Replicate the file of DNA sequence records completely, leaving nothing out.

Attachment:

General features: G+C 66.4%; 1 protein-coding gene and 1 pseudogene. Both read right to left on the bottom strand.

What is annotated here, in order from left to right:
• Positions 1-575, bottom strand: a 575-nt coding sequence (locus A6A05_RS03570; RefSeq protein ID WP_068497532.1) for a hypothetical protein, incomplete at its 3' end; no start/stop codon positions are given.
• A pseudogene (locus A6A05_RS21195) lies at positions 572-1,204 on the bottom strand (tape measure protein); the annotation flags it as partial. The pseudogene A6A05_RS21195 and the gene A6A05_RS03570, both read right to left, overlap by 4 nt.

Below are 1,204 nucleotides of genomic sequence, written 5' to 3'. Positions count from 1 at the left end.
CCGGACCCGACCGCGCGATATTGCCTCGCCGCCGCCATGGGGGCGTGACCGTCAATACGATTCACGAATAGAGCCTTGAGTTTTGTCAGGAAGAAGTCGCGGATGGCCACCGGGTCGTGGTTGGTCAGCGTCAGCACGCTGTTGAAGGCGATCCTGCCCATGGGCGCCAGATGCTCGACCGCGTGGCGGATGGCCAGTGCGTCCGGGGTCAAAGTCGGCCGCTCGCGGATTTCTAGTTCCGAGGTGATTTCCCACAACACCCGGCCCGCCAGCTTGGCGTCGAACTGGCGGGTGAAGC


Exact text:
General features: G+C 66.4%; 1 protein-coding gene and 1 pseudogene. Both read right to left on the bottom strand.

What is annotated here, in order from left to right:
• Positions 1-575, bottom strand: a 575-nt coding sequence (locus A6A05_RS03570; RefSeq protein ID WP_068497532.1) for a hypothetical protein, incomplete at its 3' end; no start/stop codon positions are given.
• A pseudogene (locus A6A05_RS21195) lies at positions 572-1,204 on the bottom strand (tape measure protein); the annotation flags it as partial. The pseudogene A6A05_RS21195 and the gene A6A05_RS03570, both read right to left, overlap by 4 nt.

Below are 1,204 nucleotides of genomic sequence, written 5' to 3'. Positions count from 1 at the left end.
CCGGACCCGACCGCGCGATATTGCCTCGCCGCCGCCATGGGGGCGTGACCGTCAATACGATTCACGAATAGAGCCTTGAGTTTTGTCAGGAAGAAGTCGCGGATGGCCACCGGGTCGTGGTTGGTCAGCGTCAGCACGCTGTTGAAGGCGATCCTGCCCATGGGCGCCAGATGCTCGACCGCGTGGCGGATGGCCAGTGCGTCCGGGGTCAAAGTCGGCCGCTCGCGGATTTCTAGTTCCGAGGTGATTTCCCACAACACCCGGCCCGCCAGCTTGGCGTCGAACTGGCGGGTGAAGC